"People laughed," Sekowski says. The pig protesters, whoever they were, became folk heroes. Then Sekowski got cocky. Before setting out to repeat the act in nearby Gdynia, he notified the newspapers. The secret police stopped the Fiat sedan on the way to the city, with the pig, in the trunk, ready to go.
"I never knew who told on us," he says.
He is sitting in SEPTA's Midvale offices, wearing a crisp blue Oxford shirt - the color of his penetrating stare. Before him fan out mementos from another world - a passport; secret police photos of a Polski Fiat 125p and the pig; a magnificent cross that reads Wolnosc i Solidarnosc - Freedom and Solidarity.
That day in 1985, authorities were already building a thick file on Sekowski, who worked as a bus driver in the resort city of Sopot. He used to write speeches and distribute leaflets, passing out news from the West he'd heard on his forbidden radio.
He'd spent three months in jail once before, after May Day 1984, when he organized a group that disrupted a communist march.
For the statement with the pig he got two years in prison. The first four months he slept on the floor of a 6-by-9-foot cell with seven other inmates, all criminals. He enjoyed status in the group because he had refused to tell police anything - not even his name, when they brought by the pig farmer to identify him.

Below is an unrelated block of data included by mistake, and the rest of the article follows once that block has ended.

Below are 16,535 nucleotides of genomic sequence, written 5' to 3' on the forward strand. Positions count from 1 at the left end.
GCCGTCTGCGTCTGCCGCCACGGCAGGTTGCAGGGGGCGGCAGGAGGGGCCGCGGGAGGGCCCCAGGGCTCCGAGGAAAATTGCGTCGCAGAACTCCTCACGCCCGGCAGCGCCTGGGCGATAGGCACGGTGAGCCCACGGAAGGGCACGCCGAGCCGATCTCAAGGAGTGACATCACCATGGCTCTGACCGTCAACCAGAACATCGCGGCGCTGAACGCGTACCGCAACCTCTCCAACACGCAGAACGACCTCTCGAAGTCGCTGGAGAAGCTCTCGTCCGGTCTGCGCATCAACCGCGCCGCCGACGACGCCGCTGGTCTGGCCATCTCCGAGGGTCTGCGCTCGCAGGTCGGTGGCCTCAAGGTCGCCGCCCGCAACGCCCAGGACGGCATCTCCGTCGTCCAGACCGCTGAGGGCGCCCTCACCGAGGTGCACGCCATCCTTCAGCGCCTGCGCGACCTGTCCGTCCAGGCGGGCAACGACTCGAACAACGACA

In his fifth month he was moved to a cell with one bed for each of the four inmates. "It was nicer," he said, "but this cell had a better spy." He was constantly being asked where he got his radio, who he was working with.
Halfway into his sentence, he was released, but once home with his wife and young daughter, he found himself blacklisted, unable to work. The government issued them three passports in 1987, with no possibility of return. A church in Wayne - St. Mary's Episcopal - sponsored them. And they arrived on the Main Line with six duffel bags and no English.
They moved from apartment to apartment and worked their ways to independence. Sekowski cut grass at a golf course, pumped gas, drove an airport shuttle. His wife still toils on the packaging line for a pharmaceutical company. A dozen years after getting hired by SEPTA, Sekowski still prefers to drive seven days a week.
"Everyone wants to know why," he says. "I was 40 when I arrived with my daughter and wife, and $120 in my pocket. I am trying to catch up."
On Sept. 26, Kamila Sekowski Swartz, now 37, drove her father and her mother, Teresa, from their Phoenixville condo to New York City for a ceremony to honor his fight for his homeland. When his name was called, her father told President Bronislaw Komorowski, "Thank you."
"The president said, 'Thank you,' " she said, "and added what the country was doing was too little, too late. And I agree with that. I can't begin to describe the sacrifices he's made. He could have done a number of things, but he gave it all up for his country and so future generations could have a better life."
Contact Daniel Rubin at 215-854-5917, firstname.lastname@example.org, or follow on Twitter @danielrubin or Facebook at http://ph.ly/DanRubin